bk1 wrote:But there are two types of flexibility. WUSTL gives you economic flexibility, the ability to take a low paying job and not be crushed by debt. NU gives you job flexibility and regional flexibility, the ability to choose from a wider range of legal jobs that are not really accessible to WUSTL students and be competitive in other markets (e.g. NY, SF, LA, etc) that WUSTL is not.
It seems to me that you're still talking about hiring in a large firm context when you talk about the job/geographic portability of your NU degree versus your WashU degree. Assume you take a NU degree or a WashU degree to a small or mid-sized firm in NY? Or a corporation in SF? Do you really think those employers care that much about USNWR rankings? Quite frankly, these employers will likely have little to no data to evaluate the graduates from either school. Even at large firms, the school/GPA filter is only relevant at the HR/screening interview level. Once you make it to the call-backs, nobody uses where you went to law school as a factor in their evaluation. Which is not to say that USNWR rank doesn't matter, it clearly does, but to illustrate how narrow a sector of the population that truly reads it and cares about it.
Admittedly, if you didn't go to T14, you won't have as great of a shot at clerking or fed honors and so understandably, folks who want to clerk for the SCOTUS will want to obtain the greenest shade of ivy possible under their belt. In you're in those shoes, ok, take the debt, go clerk (then work for a big firm) but understand the commitment that you're making.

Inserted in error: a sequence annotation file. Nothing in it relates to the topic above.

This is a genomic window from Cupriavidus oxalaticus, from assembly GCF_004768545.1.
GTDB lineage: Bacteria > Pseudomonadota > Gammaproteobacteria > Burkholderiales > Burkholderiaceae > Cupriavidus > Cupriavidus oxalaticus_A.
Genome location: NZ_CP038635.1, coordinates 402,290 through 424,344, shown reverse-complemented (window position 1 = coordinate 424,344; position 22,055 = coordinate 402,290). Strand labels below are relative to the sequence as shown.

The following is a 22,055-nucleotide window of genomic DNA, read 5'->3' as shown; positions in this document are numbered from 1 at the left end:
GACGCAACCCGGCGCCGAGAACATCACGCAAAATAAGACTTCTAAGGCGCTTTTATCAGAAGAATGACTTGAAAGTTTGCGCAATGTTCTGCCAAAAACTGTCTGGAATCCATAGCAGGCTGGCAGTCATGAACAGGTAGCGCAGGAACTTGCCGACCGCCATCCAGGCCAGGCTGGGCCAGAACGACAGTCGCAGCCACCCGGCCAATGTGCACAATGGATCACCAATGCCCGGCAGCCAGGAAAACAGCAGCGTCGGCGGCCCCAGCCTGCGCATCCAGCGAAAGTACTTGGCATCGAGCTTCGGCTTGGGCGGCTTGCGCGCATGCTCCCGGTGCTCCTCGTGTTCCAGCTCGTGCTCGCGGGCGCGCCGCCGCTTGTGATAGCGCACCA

This doesn't contradict my message - if you're convinced that debt enables you to do what you want to do, then do it. I am not saying never incur debt but only incur it when you're absolutely convinced that it is necessary and worthwhile because you're making a decision that will really impact your life-choices (from staying at your job to buying a house to having kids) for the next ten years. Most 0Ls are not in that position - most have no idea what they want to practice, where they want to live, what the practice constitutes, etc.
bk1 wrote:I also disagree with the idea that anything can be overcome with "hard work and hustle." That's objectively untrue. Because it's not true, just as there's a risk that down the road you will realize you don't want the golden handcuffs (including the debt taken on to go to a top school to get biglaw) and are fucked because of all your debt, there is also the risk that down the road you will realize you do want the golden handcuffs and are fucked because top 20% at a T20 doesn't get you biglaw no matter how little money you owe.
If you are debt-free, why are you so concerned about getting biglaw? With low debt, the world is your oyster. You can practice law. You can not practice law. You can figure out what you enjoy doing and be good at it. If there is anything that I am convinced of, it is that if you are good at what you do, you will get paid.
bk1 wrote:I also disagree with the idea that anything can be overcome with "hard work and hustle."
I read your posts earlier in this thread so I hear your pain. Keep working at it. Go to networking events. Talk to people. Do informational interviews - people are very happy to talk about themselves, trust me. After you graduate, do pro-bono internships while you're job-searching. You haven't succeeded in finding a job yet but you also haven't even graduated yet. Let's not forget you still have to pass the bar. Just stay positive and keep working. Your route may be a tad longer, and a bit more stressful because of your debt, but things will work out.